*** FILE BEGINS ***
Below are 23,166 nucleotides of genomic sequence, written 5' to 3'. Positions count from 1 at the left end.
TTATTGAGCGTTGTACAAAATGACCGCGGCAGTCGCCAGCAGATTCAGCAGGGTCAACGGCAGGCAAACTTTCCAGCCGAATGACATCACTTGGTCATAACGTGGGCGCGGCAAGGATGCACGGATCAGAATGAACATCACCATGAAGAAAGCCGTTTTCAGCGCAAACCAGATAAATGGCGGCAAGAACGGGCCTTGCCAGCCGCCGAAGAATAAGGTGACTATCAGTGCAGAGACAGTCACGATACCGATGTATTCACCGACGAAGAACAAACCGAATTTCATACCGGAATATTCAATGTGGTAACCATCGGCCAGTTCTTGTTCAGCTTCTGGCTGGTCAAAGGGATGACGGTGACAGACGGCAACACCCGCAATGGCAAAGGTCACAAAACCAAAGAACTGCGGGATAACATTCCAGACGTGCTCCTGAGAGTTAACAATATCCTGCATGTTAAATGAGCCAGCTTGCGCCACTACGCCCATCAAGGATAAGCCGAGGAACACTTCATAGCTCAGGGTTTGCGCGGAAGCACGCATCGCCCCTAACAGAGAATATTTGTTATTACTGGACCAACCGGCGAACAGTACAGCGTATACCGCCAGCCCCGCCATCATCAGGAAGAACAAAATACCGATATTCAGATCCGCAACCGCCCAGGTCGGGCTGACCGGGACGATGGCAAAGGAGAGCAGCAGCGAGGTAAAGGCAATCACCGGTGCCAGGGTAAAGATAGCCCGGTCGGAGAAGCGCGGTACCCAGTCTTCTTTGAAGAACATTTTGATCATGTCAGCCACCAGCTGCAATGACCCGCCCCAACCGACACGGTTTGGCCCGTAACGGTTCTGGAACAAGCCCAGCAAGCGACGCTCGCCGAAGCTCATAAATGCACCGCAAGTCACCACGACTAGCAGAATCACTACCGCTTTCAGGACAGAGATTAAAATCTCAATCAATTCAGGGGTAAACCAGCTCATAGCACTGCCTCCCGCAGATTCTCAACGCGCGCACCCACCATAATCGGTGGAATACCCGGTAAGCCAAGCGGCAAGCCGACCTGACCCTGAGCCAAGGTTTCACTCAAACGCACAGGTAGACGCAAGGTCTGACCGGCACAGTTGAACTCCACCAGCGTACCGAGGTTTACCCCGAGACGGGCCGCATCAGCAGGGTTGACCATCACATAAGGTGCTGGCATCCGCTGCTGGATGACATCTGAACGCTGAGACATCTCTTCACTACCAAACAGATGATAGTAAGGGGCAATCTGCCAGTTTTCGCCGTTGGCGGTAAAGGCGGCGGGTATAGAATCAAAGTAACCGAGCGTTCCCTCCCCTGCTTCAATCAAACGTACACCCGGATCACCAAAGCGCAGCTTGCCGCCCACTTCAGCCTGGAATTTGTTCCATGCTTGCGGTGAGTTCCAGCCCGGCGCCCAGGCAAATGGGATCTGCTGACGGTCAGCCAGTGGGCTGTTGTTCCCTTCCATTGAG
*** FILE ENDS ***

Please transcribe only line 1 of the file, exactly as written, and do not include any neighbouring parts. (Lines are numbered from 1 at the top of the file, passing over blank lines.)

Below are 23,166 nucleotides of genomic sequence, written 5' to 3'. Positions count from 1 at the left end.